As Netflix gets bigger, stories from around the world feel closer than ever before. From feel-good rom coms to road movies to harrowing war stories, here's our list of some of the best Arabic movies on Netflix, from countries such as Lebanon, UAE and Saudi Arabia.
Nominated for the Best Foreign Film at the Oscars in 1999, West Beirut tells the unsettling tale of a country ravaged by civil war. Set in 1975, the film follows the story of a teenage boy named Tarek and his family and how they slowly come to terms with the violence and chaos around them, gradually crumbling the country they once called home. Directed Ziad Doueiri's riveting film offers fascinating insight into the slow-burn trauma faced by the civilians of a war-torn nation, as well as the eternal optimism of children in the face of adversity.
A hilarious joy ride beaming with heart, The Book Of Sun follows the story of a high school student's lifelong dream of directing his own horror film and how, with the help of his wacky friends and zany teacher, he makes it come true. Faris Godus' film is far more than the sum of its laughs in how it explores the insecurities and crippling self doubt of a young man trying to navigate his way through high school whilst attempting to pursue his dreams.
Three friends decide to set off on a road trip across the Middle East to commemorate the death anniversary of their friend who died in Beirut. Whilst Ali Mostafa's film is full of humorous situations, its heart lies in the internal journey of its characters and their journey to reconnecting with one and other whilst coming to terms with loss. Add to that how it captures the lavish beauties of the Middle East from Jordan to Saudi Arabia giving us serious travel goals, as any great road movie does.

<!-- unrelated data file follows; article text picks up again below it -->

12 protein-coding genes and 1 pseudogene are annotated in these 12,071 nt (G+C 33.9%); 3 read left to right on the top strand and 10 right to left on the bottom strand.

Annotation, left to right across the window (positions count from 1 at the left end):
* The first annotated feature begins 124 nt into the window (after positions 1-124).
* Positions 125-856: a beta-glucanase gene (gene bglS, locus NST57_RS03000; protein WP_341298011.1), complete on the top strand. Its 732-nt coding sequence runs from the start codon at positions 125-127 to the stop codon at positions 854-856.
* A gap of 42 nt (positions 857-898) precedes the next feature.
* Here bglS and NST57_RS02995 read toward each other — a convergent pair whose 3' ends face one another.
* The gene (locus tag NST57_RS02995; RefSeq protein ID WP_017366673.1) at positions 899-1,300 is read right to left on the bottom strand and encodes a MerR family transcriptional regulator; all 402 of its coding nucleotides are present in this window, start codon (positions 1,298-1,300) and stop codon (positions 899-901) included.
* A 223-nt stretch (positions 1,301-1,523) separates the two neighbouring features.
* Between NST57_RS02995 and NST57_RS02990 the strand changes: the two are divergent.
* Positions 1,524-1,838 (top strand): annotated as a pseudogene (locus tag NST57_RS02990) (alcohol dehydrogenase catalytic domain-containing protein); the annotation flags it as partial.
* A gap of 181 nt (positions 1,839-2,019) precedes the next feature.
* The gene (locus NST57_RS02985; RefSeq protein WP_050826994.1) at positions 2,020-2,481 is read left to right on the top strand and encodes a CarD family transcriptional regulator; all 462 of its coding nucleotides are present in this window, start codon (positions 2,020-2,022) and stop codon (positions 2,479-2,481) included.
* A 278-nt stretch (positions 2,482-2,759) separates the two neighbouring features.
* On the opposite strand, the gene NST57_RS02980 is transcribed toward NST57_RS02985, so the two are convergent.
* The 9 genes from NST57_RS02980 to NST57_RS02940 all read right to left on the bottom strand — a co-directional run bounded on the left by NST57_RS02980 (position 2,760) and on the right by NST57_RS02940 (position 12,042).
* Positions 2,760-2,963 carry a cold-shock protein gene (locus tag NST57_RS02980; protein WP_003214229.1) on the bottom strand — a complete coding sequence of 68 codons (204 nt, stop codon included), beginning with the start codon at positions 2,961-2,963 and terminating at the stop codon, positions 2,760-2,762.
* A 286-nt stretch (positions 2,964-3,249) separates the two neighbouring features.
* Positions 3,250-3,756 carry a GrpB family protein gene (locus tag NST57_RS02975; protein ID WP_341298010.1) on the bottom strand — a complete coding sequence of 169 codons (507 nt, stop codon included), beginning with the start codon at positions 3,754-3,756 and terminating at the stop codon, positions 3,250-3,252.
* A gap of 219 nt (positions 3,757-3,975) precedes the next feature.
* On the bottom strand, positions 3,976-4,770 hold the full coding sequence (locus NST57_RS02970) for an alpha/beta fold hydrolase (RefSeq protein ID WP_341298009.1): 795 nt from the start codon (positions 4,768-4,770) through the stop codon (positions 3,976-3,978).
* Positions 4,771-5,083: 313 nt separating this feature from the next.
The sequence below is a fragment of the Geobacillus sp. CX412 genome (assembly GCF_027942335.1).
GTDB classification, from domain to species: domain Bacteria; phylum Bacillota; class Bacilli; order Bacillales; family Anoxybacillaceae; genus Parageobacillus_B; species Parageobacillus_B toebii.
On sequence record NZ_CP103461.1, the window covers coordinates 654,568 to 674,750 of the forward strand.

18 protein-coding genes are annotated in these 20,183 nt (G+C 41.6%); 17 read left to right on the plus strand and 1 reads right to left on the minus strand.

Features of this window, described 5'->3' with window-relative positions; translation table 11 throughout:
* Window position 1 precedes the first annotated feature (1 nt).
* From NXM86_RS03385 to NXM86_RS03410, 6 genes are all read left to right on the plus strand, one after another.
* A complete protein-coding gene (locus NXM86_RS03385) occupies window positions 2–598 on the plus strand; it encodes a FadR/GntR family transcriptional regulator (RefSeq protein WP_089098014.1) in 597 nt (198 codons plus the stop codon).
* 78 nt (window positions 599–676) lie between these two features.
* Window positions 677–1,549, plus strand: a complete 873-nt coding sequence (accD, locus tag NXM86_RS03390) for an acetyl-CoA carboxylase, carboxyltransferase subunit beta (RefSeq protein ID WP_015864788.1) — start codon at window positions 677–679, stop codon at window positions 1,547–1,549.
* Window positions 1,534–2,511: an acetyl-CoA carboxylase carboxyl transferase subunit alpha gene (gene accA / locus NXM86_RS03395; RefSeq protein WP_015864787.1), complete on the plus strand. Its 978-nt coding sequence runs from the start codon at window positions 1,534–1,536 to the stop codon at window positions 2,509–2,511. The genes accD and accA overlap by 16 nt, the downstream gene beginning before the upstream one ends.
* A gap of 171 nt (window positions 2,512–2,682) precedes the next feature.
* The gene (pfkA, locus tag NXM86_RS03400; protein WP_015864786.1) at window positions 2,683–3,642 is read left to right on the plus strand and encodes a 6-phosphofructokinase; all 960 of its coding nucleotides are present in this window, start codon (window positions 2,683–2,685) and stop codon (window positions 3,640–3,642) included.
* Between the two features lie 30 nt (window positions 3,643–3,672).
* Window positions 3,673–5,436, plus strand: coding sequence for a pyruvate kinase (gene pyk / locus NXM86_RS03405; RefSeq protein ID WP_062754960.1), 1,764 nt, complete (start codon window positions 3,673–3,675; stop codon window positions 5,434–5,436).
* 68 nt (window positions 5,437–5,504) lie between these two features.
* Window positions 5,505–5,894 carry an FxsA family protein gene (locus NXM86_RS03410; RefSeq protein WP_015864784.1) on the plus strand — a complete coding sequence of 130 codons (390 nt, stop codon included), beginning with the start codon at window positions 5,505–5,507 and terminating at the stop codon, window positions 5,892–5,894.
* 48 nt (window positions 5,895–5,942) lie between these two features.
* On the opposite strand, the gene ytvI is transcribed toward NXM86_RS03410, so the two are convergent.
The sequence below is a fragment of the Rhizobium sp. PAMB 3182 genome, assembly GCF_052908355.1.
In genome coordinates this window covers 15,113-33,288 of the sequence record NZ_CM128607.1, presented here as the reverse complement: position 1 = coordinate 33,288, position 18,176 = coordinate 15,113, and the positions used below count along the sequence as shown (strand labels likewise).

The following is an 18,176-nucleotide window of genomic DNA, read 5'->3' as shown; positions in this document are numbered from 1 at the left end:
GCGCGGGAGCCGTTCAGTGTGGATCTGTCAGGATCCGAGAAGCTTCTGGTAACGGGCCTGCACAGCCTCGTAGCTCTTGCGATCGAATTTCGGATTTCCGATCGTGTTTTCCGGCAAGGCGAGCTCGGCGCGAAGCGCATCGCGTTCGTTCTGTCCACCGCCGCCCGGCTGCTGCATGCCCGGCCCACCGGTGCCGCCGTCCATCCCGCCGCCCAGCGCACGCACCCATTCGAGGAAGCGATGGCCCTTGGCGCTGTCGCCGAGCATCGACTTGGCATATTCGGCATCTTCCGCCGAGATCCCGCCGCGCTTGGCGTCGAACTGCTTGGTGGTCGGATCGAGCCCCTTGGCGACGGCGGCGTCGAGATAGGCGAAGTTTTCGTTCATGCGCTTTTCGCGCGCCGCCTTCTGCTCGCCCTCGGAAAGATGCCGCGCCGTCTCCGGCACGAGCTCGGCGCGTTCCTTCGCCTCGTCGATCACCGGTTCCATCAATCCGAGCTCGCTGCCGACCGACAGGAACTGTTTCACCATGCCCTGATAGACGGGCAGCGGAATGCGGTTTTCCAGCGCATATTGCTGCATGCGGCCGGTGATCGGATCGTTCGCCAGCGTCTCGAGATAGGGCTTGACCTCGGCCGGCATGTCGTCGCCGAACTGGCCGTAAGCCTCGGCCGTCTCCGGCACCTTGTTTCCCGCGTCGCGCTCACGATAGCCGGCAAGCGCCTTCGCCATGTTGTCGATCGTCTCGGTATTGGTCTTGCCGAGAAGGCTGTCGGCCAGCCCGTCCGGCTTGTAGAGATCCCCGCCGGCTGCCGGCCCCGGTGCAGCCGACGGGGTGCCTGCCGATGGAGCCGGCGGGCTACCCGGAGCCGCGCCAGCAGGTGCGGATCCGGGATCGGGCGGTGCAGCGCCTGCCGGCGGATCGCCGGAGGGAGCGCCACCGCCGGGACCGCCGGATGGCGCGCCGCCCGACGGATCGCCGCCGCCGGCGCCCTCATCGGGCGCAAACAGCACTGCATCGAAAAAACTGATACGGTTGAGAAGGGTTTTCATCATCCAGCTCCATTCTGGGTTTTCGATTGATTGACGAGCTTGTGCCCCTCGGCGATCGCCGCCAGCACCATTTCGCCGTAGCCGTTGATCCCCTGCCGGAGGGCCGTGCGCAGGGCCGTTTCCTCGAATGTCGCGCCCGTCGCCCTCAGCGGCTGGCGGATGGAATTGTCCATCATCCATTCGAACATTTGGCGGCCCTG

Directed by the first female director from Saudi Arabia, Haifaa-Al-Mansour, Wadjda entails the story of a ten-year-old girl who harbours the dream of owning and riding a cycle (an activity that is prohibited for girls in Saudi Arabia). In order to fulfil her dream she decides to participate in a Quran recitation competition and use the prize money. Wadjda uses warmth and heart of a young girl's story to comment on the culturally restrictive lives that women lead in the country.
Barakah Meets Barakah is a sweet romantic comedy set in the conservative city of Jeddah, and was the first Saudi film to stream on Netflix. It centres on the unlikely romance between polar opposites – a social media influencer and a government servant and uses their equation to shed light on the evolution of the country's freedom.
A taut thriller which takes place exclusively within the confines of a prison cell, the riveting film follows a man who's been arrested for a minor crime. He's held in a dilapidated police station with minimal staff, only to realise that there is a larger game playing out, involving him as bait. Over 96 gripping minutes, director Majid Al Ansari keeps you on tenterhooks with a racy screenplay and razor sharp editing.